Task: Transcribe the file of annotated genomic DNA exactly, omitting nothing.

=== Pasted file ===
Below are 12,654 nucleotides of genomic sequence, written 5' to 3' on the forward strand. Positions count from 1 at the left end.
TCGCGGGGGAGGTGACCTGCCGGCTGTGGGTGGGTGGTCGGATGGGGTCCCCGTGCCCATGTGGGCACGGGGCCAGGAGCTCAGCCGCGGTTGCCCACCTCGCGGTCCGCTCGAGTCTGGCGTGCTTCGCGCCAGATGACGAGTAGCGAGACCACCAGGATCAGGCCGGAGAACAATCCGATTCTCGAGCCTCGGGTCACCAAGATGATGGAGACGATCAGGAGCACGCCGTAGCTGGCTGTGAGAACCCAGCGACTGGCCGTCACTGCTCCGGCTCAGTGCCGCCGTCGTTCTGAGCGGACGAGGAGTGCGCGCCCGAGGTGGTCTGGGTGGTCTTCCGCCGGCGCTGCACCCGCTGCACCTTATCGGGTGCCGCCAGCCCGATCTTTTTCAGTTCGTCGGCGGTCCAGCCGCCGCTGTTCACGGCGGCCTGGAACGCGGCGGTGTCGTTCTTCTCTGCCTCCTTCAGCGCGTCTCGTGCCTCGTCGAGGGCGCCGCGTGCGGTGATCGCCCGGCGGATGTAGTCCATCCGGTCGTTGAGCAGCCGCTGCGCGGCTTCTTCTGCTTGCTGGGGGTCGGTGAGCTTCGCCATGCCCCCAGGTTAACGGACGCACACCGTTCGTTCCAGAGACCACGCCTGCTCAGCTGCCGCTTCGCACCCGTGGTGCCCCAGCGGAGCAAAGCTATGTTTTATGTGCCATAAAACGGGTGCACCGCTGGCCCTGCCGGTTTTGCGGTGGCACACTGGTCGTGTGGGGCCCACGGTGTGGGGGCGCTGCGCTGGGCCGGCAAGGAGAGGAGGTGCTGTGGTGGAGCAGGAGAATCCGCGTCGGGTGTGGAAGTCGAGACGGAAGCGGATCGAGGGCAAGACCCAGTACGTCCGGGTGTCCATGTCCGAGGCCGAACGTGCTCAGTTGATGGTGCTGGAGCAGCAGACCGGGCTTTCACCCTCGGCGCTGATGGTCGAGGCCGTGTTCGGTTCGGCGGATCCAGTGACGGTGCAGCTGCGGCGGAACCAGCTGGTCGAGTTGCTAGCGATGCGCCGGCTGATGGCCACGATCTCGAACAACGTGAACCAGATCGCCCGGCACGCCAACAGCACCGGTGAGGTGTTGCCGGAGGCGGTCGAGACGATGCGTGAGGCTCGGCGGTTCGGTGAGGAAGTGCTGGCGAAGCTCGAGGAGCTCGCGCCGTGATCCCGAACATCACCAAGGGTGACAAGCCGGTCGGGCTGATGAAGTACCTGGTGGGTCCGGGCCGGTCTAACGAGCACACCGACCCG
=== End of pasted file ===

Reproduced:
Below are 12,654 nucleotides of genomic sequence, written 5' to 3' on the forward strand. Positions count from 1 at the left end.
TCGCGGGGGAGGTGACCTGCCGGCTGTGGGTGGGTGGTCGGATGGGGTCCCCGTGCCCATGTGGGCACGGGGCCAGGAGCTCAGCCGCGGTTGCCCACCTCGCGGTCCGCTCGAGTCTGGCGTGCTTCGCGCCAGATGACGAGTAGCGAGACCACCAGGATCAGGCCGGAGAACAATCCGATTCTCGAGCCTCGGGTCACCAAGATGATGGAGACGATCAGGAGCACGCCGTAGCTGGCTGTGAGAACCCAGCGACTGGCCGTCACTGCTCCGGCTCAGTGCCGCCGTCGTTCTGAGCGGACGAGGAGTGCGCGCCCGAGGTGGTCTGGGTGGTCTTCCGCCGGCGCTGCACCCGCTGCACCTTATCGGGTGCCGCCAGCCCGATCTTTTTCAGTTCGTCGGCGGTCCAGCCGCCGCTGTTCACGGCGGCCTGGAACGCGGCGGTGTCGTTCTTCTCTGCCTCCTTCAGCGCGTCTCGTGCCTCGTCGAGGGCGCCGCGTGCGGTGATCGCCCGGCGGATGTAGTCCATCCGGTCGTTGAGCAGCCGCTGCGCGGCTTCTTCTGCTTGCTGGGGGTCGGTGAGCTTCGCCATGCCCCCAGGTTAACGGACGCACACCGTTCGTTCCAGAGACCACGCCTGCTCAGCTGCCGCTTCGCACCCGTGGTGCCCCAGCGGAGCAAAGCTATGTTTTATGTGCCATAAAACGGGTGCACCGCTGGCCCTGCCGGTTTTGCGGTGGCACACTGGTCGTGTGGGGCCCACGGTGTGGGGGCGCTGCGCTGGGCCGGCAAGGAGAGGAGGTGCTGTGGTGGAGCAGGAGAATCCGCGTCGGGTGTGGAAGTCGAGACGGAAGCGGATCGAGGGCAAGACCCAGTACGTCCGGGTGTCCATGTCCGAGGCCGAACGTGCTCAGTTGATGGTGCTGGAGCAGCAGACCGGGCTTTCACCCTCGGCGCTGATGGTCGAGGCCGTGTTCGGTTCGGCGGATCCAGTGACGGTGCAGCTGCGGCGGAACCAGCTGGTCGAGTTGCTAGCGATGCGCCGGCTGATGGCCACGATCTCGAACAACGTGAACCAGATCGCCCGGCACGCCAACAGCACCGGTGAGGTGTTGCCGGAGGCGGTCGAGACGATGCGTGAGGCTCGGCGGTTCGGTGAGGAAGTGCTGGCGAAGCTCGAGGAGCTCGCGCCGTGATCCCGAACATCACCAAGGGTGACAAGCCGGTCGGGCTGATGAAGTACCTGGTGGGTCCGGGCCGGTCTAACGAGCACACCGACCCG